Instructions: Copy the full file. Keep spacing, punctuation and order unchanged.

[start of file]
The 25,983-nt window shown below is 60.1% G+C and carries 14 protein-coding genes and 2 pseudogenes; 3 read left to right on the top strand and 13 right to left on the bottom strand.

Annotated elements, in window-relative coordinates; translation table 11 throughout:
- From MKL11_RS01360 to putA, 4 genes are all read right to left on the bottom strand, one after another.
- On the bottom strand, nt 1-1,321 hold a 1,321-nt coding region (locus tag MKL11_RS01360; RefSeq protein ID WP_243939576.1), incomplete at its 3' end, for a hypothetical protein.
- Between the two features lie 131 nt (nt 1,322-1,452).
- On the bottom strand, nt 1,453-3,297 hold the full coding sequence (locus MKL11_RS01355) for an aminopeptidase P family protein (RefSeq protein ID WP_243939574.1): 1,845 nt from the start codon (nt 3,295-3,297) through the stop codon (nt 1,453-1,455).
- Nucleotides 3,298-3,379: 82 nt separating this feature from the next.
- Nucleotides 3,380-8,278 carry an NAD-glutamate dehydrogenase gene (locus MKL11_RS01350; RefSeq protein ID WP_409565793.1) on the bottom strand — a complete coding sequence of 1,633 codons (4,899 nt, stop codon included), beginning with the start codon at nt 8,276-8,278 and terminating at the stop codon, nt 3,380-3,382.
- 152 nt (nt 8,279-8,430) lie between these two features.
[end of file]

The 25,983-nt window shown below is 60.1% G+C and carries 14 protein-coding genes and 2 pseudogenes; 3 read left to right on the top strand and 13 right to left on the bottom strand.

Annotated elements, in window-relative coordinates; translation table 11 throughout:
- From MKL11_RS01360 to putA, 4 genes are all read right to left on the bottom strand, one after another.
- On the bottom strand, nt 1-1,321 hold a 1,321-nt coding region (locus tag MKL11_RS01360; RefSeq protein ID WP_243939576.1), incomplete at its 3' end, for a hypothetical protein.
- Between the two features lie 131 nt (nt 1,322-1,452).
- On the bottom strand, nt 1,453-3,297 hold the full coding sequence (locus MKL11_RS01355) for an aminopeptidase P family protein (RefSeq protein ID WP_243939574.1): 1,845 nt from the start codon (nt 3,295-3,297) through the stop codon (nt 1,453-1,455).
- Nucleotides 3,298-3,379: 82 nt separating this feature from the next.
- Nucleotides 3,380-8,278 carry an NAD-glutamate dehydrogenase gene (locus MKL11_RS01350; RefSeq protein ID WP_409565793.1) on the bottom strand — a complete coding sequence of 1,633 codons (4,899 nt, stop codon included), beginning with the start codon at nt 8,276-8,278 and terminating at the stop codon, nt 3,380-3,382.
- 152 nt (nt 8,279-8,430) lie between these two features.